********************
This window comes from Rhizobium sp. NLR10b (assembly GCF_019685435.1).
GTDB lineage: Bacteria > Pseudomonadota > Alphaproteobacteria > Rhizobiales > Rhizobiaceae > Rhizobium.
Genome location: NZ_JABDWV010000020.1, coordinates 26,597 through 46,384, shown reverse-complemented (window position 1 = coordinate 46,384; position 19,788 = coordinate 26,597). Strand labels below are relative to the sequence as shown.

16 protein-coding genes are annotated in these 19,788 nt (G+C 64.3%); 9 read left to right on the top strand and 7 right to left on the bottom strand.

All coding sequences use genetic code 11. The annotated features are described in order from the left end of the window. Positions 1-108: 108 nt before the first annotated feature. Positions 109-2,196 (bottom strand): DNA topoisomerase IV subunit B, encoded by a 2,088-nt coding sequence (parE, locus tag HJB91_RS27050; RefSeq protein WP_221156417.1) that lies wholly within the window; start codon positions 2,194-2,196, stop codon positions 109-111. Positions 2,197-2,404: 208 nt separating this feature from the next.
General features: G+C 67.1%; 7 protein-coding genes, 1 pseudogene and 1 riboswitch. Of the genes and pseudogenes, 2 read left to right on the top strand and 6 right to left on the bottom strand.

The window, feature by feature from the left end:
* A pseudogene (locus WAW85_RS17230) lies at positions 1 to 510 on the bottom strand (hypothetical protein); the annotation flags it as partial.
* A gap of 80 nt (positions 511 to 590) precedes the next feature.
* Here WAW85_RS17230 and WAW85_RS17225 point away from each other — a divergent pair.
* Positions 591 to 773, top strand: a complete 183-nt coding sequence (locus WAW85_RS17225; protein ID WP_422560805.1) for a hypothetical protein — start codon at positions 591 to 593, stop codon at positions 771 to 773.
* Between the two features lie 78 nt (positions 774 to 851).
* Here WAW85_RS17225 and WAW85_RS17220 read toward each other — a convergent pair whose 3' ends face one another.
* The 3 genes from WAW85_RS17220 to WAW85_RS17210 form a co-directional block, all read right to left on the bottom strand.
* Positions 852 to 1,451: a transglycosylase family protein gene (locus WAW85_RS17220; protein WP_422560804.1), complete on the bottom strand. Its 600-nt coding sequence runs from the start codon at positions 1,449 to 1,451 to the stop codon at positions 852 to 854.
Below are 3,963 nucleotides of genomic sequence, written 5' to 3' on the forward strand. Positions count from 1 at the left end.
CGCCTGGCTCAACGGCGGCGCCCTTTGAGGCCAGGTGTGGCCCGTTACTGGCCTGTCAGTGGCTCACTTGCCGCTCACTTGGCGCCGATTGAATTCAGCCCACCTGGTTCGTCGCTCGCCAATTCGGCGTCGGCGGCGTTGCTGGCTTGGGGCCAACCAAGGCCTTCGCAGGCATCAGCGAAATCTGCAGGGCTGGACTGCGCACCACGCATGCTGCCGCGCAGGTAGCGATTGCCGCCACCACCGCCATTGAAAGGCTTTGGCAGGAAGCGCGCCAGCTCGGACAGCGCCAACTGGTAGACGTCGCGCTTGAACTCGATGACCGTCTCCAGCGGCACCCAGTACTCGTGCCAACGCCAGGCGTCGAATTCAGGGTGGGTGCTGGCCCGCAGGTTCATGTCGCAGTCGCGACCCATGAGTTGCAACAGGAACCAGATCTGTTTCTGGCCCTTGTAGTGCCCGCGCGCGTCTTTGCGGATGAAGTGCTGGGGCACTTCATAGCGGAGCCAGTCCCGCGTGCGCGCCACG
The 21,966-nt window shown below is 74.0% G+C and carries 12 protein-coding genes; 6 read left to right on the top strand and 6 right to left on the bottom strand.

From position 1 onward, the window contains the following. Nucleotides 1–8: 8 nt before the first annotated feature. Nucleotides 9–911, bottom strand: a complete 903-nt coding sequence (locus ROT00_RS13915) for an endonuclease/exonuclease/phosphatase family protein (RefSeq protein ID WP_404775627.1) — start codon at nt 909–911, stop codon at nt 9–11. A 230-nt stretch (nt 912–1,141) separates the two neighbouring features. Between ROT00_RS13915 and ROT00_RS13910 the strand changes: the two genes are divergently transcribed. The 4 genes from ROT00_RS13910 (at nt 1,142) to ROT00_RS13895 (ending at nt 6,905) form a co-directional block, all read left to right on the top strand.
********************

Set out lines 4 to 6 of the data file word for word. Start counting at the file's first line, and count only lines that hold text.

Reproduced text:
16 protein-coding genes are annotated in these 19,788 nt (G+C 64.3%); 9 read left to right on the top strand and 7 right to left on the bottom strand.

All coding sequences use genetic code 11. The annotated features are described in order from the left end of the window. Positions 1-108: 108 nt before the first annotated feature. Positions 109-2,196 (bottom strand): DNA topoisomerase IV subunit B, encoded by a 2,088-nt coding sequence (parE, locus tag HJB91_RS27050; RefSeq protein WP_221156417.1) that lies wholly within the window; start codon positions 2,194-2,196, stop codon positions 109-111. Positions 2,197-2,404: 208 nt separating this feature from the next.
General features: G+C 67.1%; 7 protein-coding genes, 1 pseudogene and 1 riboswitch. Of the genes and pseudogenes, 2 read left to right on the top strand and 6 right to left on the bottom strand.